Belair National Park is South Australia’s first National Park – dedicated in 1891. It’s big: over 8 square kms and is only 25 minutes from our little city. The history of the park is the story of our state: an early demand for the rearing of stock, the harvesting of hay, the hewing of wood before the realisation that the remaining native forest should be conserved.

The State Flora nursery is located within its boundaries and we regularly buy native plant stock for our property from them. Today we purchased 10 tube stock of Eucalyptus porosa, the native gum tree that is found on our property and is a popular food source for koalas. My husband had read an article saying that the koala is threatened, perhaps even ‘critically endangered’.

https://www.savethekoala.com/about-koalas/koala-endangered-or-not

Our response is to plant 10 more trees for them. There is no shortage of koalas on our property but the trees are looking thin.

Give me at home among the gum trees

We came home to find a small koala sleeping in the large gum, not three metres from the edge of our terrace. It was a good day: I remembered my father’s advice and the koalas will be happy at our home.

And on that note, to amuse you about the strange bush ways of us Australians, and to brighten your day, please enjoy: “Give me a home among the gum trees,” sung by the original singer / co-writer of the song, Bob Brown.

from Anne in Adelaide, Australia: older

June 30.

That is no country for old men. The young
In one another’s arms, birds in the trees,
—Those dying generations—at their son
g*,

I have aged beyond the normal passage of time during these last 4 months. Way beyond.  No question in my mind. I did not preface that statement with, ‘I feel I have aged …’. I find it hard to work out exactly why this is so. After all, living in South Australia we have been extremely fortunate. Our busy lives have been curtailed, but not drastically. There was an early panic evident in the rush to hoard food supplies and we learnt the Australians were particularly active in stocking up their larders. During those early days, the dread for me related to the fact that we did not know how bad the virus would be for us, what nature it would take. Stories abounded. The collapse in our stock market in February emphasised the approaching storm: health and wealth threatened!

But the issue has more to do with the nature of our lives as retired people. Maybe before 2020 we were living in a fool’s paradise, ignoring old age and the waning of our abilities. But now we are labelled as a group as vulnerable, many with ‘comorbidities‘ The percentages are widely discussed – an ultra-high death rate is assured for our age group. A retired friend was told by his doctor son that he must be serious about isolation because if he ended up in hospital it was unlikely that a ventilator would be assigned to him. Triage would be in operation.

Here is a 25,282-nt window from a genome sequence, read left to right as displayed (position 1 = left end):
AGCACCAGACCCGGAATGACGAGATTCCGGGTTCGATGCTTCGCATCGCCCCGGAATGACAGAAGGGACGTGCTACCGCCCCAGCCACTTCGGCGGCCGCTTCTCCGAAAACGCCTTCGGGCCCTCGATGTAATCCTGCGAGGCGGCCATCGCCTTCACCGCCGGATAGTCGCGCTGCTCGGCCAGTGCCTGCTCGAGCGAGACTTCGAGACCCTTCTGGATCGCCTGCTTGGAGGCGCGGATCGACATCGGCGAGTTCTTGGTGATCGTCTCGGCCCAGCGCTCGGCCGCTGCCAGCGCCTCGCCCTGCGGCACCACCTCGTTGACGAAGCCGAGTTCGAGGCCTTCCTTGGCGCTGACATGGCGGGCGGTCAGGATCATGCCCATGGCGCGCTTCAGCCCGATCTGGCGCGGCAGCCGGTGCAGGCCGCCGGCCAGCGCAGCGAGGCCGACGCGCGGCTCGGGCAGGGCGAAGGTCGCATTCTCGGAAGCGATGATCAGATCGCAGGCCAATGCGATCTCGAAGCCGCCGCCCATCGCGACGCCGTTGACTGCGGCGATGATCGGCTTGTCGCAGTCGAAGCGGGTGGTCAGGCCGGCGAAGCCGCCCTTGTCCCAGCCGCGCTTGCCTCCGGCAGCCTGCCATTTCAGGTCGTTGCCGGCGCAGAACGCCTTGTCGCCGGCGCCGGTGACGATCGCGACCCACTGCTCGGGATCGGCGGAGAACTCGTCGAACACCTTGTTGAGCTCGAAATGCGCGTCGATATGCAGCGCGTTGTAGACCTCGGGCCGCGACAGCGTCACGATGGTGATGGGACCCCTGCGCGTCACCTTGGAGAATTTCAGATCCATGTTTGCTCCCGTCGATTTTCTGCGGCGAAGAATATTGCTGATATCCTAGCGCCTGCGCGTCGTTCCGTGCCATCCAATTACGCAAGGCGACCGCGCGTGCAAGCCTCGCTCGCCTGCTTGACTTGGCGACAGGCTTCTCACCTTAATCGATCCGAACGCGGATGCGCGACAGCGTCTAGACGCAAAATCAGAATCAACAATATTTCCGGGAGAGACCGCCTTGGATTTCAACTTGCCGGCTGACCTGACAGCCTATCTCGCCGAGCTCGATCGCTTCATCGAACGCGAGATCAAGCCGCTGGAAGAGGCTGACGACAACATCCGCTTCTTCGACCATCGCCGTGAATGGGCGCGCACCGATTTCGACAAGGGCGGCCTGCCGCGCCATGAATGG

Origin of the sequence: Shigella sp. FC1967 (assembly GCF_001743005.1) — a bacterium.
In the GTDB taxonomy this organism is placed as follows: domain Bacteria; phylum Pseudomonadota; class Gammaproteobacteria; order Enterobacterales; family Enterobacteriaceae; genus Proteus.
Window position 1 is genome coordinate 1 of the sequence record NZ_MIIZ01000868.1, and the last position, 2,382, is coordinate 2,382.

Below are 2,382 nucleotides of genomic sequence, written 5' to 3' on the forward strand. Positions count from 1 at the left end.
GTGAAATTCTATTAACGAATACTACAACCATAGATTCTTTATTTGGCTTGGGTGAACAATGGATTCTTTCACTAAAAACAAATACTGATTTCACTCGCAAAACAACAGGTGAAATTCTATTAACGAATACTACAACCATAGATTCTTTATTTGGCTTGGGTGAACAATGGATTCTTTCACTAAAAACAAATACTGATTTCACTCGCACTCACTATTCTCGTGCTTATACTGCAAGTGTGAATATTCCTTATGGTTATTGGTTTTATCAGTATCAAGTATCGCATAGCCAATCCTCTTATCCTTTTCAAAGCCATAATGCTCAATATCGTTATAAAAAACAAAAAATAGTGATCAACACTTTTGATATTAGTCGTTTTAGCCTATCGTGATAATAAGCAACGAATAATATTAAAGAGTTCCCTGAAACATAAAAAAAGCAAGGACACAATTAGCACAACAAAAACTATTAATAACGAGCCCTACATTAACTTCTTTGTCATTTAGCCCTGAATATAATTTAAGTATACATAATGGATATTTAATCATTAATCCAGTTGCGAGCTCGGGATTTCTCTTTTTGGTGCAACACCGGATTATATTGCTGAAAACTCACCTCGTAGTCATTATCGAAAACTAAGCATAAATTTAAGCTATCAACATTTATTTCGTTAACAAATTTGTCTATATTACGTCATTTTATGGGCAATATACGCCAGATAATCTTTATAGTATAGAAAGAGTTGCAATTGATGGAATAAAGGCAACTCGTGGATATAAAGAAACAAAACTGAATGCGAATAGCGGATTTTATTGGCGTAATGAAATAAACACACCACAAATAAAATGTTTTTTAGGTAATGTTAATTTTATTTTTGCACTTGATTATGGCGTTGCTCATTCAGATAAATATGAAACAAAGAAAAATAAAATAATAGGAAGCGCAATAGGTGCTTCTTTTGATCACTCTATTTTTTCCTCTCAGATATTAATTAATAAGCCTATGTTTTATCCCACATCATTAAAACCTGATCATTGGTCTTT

So, the story is out: we are at the end of our lives and nothing new, nothing amazing, nothing significant remains for us. Together, my husband and I had planned travel to Indonesia – an interesting bird-watching trip through remote islands and I had organised a visit to Seattle to see our daughter and to travel with her to Yellowstone National Park. We have always been travellers and being able to pursue our hobbies of birding and photography in new places has enriched our lives. In December 2019, we felt that we still had the energy and enthusiasm to do this. I am not so sure anymore.

But my premature aging cannot be just this! It has more to do with optimism, or the lack thereof. I looked up the synonyms for ‘optimism’. They are: hope, confidence, sanguinity, buoyancy, cheerfulness. And those words hit home. I don’t think they describe my world at the moment. It’s closing down. Being so in touch with the persistent bad news, watching the numbers, does not make me happier. Maybe the way forward is to deliberately NOT immerse myself in the news. Ignore it all.

‘Old age should burn and rave at close of day;
Rage, rage against the dying of the light.
’ as Dylan Thomas wrote.

That’s a bit dramatic for me and my angst.

I came across this article from the HBR. ‘That Discomfort You’re Feeling Is Grief.’

https://hbr.org/2020/03/that-discomfort-youre-feeling-is-grief?fbclid=IwAR2D8HMqDiAvBpfX_ksJNUZUZbwxzr1Fs-XJViFbMNpOzVI-jih2LVRp1w4

Is this the word for this sense? Grief? Perhaps that is closer to my aging idea. Grief – looking backwards at my life and at the confusion of our present times. And maybe I just have to deal with this. I have never been a person with depressive tendencies. If you survive boarding school you develop a certain resilience! And I can look to my father’s example, how he conducted himself in his old age: never sorry for himself, never without kindness, always interested in the world, always generous.

When he died, my father left a letter for my brother and me; it contained this poem. An ancient Sanskrit poem.

‘Look to this day
for it is life
the very life of life.
In its brief course lie all
the realities and truths of existence:
the joy of growth
the splendour of action
the glory of power.
For yesterday is but a memory
And tomorrow is only a vision.
But today well lived
makes every yesterday a memory of happiness
and every tomorrow a vision of hope.
Look well, therefore, to this day.’

A gift. Surely, that is enough.

*WB. Yeats, Sailing to Byzantium